and question their humanity.

But nothing can be allowed to stand in the way of progress,
the logical summit of which the great theorists Mark Horkheimer and
Theodor W. Adorno noted was ascended in the gas chambers of the same
civilisation that produced Goethe and Beethoven.

The sordid outcome of the Kluge prize for Romila Thapar is an
attempted validation of the intellectual genocide against Hinduism. And
the Indian Stalinist anti-colonial rant evaporates the moment their
aircraft approaches the American shoreline. As a fully paid up member
of India’s deracinated upper crust, Romila Thapar loftily declined the
native Padma Bhusan, but a million dollar prize, effectively the same
kind of state award she found unpalatable, from the racist sponsors of
mass murder is apparently another matter. The real high-minded
tradition examining the Hindu past represented by the noble efforts of
many like Sarvepalli Radhakrishnan were not on the Kluge radar. It will
satisfy the evangelical constituency that wishes to extirpate Hinduism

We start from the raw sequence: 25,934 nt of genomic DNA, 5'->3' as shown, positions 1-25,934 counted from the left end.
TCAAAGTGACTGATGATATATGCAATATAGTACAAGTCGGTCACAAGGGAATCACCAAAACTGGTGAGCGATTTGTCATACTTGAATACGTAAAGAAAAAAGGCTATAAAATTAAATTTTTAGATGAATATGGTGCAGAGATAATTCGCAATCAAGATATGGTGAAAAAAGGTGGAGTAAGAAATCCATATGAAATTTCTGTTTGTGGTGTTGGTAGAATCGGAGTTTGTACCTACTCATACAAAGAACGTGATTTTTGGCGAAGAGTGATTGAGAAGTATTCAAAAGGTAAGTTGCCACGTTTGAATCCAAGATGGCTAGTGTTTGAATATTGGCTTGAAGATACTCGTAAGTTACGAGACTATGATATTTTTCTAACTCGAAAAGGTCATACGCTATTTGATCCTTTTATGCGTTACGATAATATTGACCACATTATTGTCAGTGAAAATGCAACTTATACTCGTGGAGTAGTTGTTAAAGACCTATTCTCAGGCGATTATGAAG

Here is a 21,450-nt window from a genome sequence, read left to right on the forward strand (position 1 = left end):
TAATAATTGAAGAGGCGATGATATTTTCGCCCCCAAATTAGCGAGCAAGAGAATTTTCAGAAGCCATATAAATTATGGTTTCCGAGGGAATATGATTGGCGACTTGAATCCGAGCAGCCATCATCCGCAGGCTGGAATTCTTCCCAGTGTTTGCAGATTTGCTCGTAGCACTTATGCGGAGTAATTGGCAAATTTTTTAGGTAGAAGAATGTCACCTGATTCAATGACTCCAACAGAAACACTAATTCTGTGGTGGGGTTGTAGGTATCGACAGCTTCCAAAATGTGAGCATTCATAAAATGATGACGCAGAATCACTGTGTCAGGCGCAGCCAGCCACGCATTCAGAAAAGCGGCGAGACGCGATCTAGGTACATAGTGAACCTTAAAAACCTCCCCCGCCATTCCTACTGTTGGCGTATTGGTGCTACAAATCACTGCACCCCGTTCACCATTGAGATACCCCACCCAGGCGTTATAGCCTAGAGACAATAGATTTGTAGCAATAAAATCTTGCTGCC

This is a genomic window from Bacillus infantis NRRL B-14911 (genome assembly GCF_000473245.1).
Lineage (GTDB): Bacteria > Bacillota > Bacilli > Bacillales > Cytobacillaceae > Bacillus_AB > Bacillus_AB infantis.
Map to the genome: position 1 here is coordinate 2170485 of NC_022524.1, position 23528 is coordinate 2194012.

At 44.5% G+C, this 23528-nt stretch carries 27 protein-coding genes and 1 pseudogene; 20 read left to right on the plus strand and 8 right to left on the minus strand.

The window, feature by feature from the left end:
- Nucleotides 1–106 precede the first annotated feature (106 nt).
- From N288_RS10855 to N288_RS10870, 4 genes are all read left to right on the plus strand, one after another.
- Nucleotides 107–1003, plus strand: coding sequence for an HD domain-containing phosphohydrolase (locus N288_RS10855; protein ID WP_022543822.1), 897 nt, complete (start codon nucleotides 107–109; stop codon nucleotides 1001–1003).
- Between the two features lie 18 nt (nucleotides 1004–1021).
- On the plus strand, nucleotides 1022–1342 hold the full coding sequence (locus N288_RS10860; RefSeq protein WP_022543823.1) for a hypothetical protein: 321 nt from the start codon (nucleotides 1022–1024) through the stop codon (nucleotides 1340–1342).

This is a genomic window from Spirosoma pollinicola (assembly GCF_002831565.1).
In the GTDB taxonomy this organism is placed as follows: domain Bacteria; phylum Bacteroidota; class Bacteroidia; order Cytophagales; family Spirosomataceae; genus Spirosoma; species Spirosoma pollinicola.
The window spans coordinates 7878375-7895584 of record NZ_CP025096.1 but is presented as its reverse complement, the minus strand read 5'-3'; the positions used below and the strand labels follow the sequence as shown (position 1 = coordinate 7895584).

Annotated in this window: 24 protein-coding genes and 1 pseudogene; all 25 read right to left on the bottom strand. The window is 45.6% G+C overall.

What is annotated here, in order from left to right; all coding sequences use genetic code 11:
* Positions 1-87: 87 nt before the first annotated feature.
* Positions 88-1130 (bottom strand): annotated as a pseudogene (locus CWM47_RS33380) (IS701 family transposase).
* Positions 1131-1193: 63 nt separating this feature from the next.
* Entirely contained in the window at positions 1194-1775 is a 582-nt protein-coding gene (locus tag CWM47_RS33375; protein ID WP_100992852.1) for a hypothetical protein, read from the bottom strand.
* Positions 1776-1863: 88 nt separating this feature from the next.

and the Islamic Jihadists who assert historical legitimacy for their
claims to imperial dominion over India and regularly pursue it by
murderous ventures that emulate Nazi pogroms against Jews and Slavs. It
is Romila Thapar who is their intellectual mentor and Kluge has
emphatically joined the same genocide chorus. The con-joining of the
name of historian Peter Brown for the Kluge prize on the same occasion
is a cause for mourning since this great scholar has done so much to
advance our understanding of the ancient world, with insight that
testifies to profound scholarship and elegance that is enviable.

Dr. Gautam Sen
12th December 2008.

(Taught for more than two decades and at the London School of Economics and now writes on international political economy)